LISTEN: Sam Roberts Band is back with newest album “All of Us”
editorial

The new album, out Oct. 16, is Sam Roberts Band’s first release in a few years and talks about entering a new chapter, self-love, feeling alone and the overall chaotic energy that so many have felt this year.

The result is a rock album that is equally rejuvenating in some areas and nostalgic in others. The listener walks away with a little less confusion and a bit more hope about what the rest of the year may bring.

Sam Roberts shared track-by-track commentary with COLLiDE about the inspirations behind each track. Check it out below:

 

Wolf Tracks

This was the first song written for the record —although we didn’t know it was part of an album yet. Still, it felt like this was the start of something…

Winter was just around the corner, like a big empty white page. The music came first and seemed to suggest walking into the unknown, through the snow, following a trail that disappears behind you as you move ahead—the only way through is forwards.

War Chest

We’re collecting moments and important things in our histories and stowing them a way to help see us through the tough days ahead. “War Chest” starts like a lullaby and then the hammer drops and you’re in a dreamscape of memories, all of the ammunition you need to face the coming storm. It’s a love song, but more of a love of life and everything that makes it worth living.

Ascension

This song is a conversation between generations and the importance of never letting the gulf grow so wide that we can’t still relate. It calls to mind the scene in Goldfinger when James Bond refers to the Beatles as “racket.” At the time, it didn’t make sense… how could someone that cool not like the Beatles? Now I get it, every generation hits a point where the common ground it shares with its successor starts to slip.

The song is a rallying cry to not give up so easily. Forward, together! When we play “Ascension,” it makes me want to put on my jean shorts and grow a mullet, like all the cool dudes had in the 80’s—when music hit me like a bolt of lightning.

We dubbed the genre “Afstralian”—a marriage of my South African roots with another powerful energy I can only describe as coming from the Australian outback… though never having been there myself, the connection is based more on “vibe” than “fact.”

Spellbound

When you’re a kid, friendship is blind and accepting. As we get older, our lives can swallow us up, leaving little room for the magic that made every day of our childhood an adventure. Through all of this complication and the coming and going, we find our way back to each other—never as often as we’d like and usually not with the same fervor as in our younger days, but we find each other nonetheless. This song really took off in the studio as the layers just kept coming together. It seemed important that the journey the words spoke to was also reflected in the music itself…

Take Me Away

The evening news, 2020, enough said, get me the hell outta Dodge, man! This song was written in a day, but for some reason took two years to knock into its current form. I don’t really get how or why that happens but some songs are inexplicably slippery. This was one of them…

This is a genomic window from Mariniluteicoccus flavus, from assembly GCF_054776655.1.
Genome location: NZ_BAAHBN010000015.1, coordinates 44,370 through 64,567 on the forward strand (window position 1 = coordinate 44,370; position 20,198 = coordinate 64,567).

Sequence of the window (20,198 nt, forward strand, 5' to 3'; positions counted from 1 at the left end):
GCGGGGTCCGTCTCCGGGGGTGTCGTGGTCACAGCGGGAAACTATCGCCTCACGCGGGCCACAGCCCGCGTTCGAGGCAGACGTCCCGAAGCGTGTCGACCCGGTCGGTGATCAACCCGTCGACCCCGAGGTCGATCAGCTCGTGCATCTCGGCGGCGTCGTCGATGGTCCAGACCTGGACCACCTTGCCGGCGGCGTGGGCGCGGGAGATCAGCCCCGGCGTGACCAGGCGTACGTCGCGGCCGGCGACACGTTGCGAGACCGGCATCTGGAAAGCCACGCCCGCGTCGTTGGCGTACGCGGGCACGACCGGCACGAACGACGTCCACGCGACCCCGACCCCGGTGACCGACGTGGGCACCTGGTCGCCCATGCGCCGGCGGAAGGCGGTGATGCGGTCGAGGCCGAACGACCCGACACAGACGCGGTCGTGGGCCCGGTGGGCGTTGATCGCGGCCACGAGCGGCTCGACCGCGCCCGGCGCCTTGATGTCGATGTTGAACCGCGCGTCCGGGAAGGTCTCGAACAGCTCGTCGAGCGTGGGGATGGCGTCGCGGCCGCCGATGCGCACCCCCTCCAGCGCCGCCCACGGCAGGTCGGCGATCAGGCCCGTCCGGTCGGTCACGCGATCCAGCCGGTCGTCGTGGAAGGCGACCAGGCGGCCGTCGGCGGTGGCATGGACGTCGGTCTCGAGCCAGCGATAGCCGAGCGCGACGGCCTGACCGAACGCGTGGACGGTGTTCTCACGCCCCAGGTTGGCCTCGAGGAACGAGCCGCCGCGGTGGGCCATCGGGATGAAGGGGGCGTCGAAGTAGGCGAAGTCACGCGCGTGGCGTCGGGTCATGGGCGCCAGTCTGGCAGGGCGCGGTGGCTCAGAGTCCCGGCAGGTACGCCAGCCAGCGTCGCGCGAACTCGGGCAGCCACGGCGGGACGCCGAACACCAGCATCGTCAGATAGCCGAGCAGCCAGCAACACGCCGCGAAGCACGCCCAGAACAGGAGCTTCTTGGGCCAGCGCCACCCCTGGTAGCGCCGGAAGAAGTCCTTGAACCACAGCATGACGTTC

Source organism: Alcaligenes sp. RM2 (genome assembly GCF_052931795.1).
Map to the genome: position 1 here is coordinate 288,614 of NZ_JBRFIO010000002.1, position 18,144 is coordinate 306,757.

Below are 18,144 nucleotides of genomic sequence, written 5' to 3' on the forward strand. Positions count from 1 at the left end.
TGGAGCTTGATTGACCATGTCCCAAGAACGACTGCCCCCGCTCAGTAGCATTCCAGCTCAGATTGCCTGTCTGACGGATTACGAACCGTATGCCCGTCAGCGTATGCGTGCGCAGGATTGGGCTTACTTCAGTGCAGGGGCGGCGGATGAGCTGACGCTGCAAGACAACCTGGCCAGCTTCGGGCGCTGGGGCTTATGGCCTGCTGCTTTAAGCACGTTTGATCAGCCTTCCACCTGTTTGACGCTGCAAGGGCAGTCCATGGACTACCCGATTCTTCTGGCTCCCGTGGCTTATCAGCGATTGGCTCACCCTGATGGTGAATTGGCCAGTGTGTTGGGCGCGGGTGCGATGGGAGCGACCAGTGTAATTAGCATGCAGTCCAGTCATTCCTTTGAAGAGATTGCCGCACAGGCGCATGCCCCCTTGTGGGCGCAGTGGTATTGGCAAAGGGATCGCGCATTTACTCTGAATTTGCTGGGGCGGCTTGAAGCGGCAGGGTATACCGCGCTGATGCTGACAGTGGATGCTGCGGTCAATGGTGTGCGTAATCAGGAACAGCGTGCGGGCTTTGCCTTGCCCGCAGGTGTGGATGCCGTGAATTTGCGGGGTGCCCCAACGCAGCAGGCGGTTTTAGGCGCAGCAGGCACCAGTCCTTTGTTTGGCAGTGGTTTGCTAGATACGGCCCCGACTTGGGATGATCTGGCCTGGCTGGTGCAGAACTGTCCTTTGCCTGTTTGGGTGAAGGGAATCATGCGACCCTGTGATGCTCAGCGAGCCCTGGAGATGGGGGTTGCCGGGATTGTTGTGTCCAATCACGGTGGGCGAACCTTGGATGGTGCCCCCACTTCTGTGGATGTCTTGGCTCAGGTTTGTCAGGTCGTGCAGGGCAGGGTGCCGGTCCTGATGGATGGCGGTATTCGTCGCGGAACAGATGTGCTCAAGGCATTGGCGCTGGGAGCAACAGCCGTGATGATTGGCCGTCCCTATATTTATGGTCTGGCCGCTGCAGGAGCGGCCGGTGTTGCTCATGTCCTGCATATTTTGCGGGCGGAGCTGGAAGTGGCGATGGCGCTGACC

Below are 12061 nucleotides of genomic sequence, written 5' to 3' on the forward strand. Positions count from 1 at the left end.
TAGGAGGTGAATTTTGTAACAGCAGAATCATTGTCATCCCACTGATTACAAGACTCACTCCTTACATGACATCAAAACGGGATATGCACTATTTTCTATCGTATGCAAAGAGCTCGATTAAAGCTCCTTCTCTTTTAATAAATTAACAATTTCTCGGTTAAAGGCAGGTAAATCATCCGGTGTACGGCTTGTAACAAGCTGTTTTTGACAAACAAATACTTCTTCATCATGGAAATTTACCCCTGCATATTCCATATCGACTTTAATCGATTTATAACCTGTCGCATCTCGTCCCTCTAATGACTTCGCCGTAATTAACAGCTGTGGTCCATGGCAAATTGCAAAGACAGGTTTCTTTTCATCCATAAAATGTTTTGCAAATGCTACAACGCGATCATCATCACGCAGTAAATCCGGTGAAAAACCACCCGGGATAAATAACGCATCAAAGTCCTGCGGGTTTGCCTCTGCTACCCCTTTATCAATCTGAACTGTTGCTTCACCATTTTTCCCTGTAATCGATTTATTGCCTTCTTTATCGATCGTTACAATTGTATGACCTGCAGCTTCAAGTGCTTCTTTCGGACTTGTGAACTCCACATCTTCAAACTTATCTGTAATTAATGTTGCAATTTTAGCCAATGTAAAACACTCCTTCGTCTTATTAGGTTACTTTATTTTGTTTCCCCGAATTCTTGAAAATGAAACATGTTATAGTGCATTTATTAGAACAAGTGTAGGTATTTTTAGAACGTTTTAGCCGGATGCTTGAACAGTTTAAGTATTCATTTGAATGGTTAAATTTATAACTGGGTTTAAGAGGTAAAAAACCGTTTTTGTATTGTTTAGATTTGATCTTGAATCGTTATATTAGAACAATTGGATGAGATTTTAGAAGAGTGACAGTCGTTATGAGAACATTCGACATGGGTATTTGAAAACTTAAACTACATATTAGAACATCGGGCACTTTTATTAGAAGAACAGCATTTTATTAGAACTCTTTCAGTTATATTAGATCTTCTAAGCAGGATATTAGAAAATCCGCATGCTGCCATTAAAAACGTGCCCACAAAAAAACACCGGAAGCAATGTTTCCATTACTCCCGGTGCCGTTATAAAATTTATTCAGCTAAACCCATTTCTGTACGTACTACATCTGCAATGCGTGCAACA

I Like the Way You Talk About the Future

We always loved the way the Smiths have these long, elaborate song titles (“There Is A Light That Never Goes Out,” “A Rush And A Push And The Land Is Ours”) and wanted one for our own. I wanted to sing a song about a future that was inviting and worth searching for.

The song started with a relentless bassline and I was trying to mix Fela Kuti with the Chemical Brothers. My old high school friends Joseph Donovan and Adrian Popovic were at the production helm for this one. Gus Van Go then channeled that through his Dub Reggae chops and the song was born. It’s about selling up and leaving it all behind to go out and find another way…

Ghost Town

We all come from somewhere—a place that no matter how far out into the world we go and how much we think we have changed, we still call it home. The place is full of ghosts and echoes and sometimes it takes more strength than you think you have to go back there.

All of Us

For the longest time, this song was called “Death Eater.” I had been reading Harry Potter out loud to my kids for 6 years (yes, it took me that long…) and I couldn’t think of anything else. When I closed my eyes I saw Hagrid, Dementors, Goblets of Fire, the Weasley Twins and Death Eaters.

The music written for the song rejected this direction and nothing fit. It was February 2020 and this was the last song to be written. The world seemed to be (and, as it turned out, was) on the brink of a new chapter. This year has taught us that there is no turning a blind eye to the connection we share with people all over this planet. “All of Us” is a celebration of that.

Youth

Sometimes the memories are so vivid, so close to being alive again and you’d give anything to feel that way just one more time. We can go right to the brink but never fully back.

“Youth” is about the bittersweet beauty in those attempts to relive our childhoods and hopefully a reminder to make the most out of all of this while it lasts!

 

Stream All of Us now:

Facebook

Twitter

Instagram

Photo by: Richmond Lam

related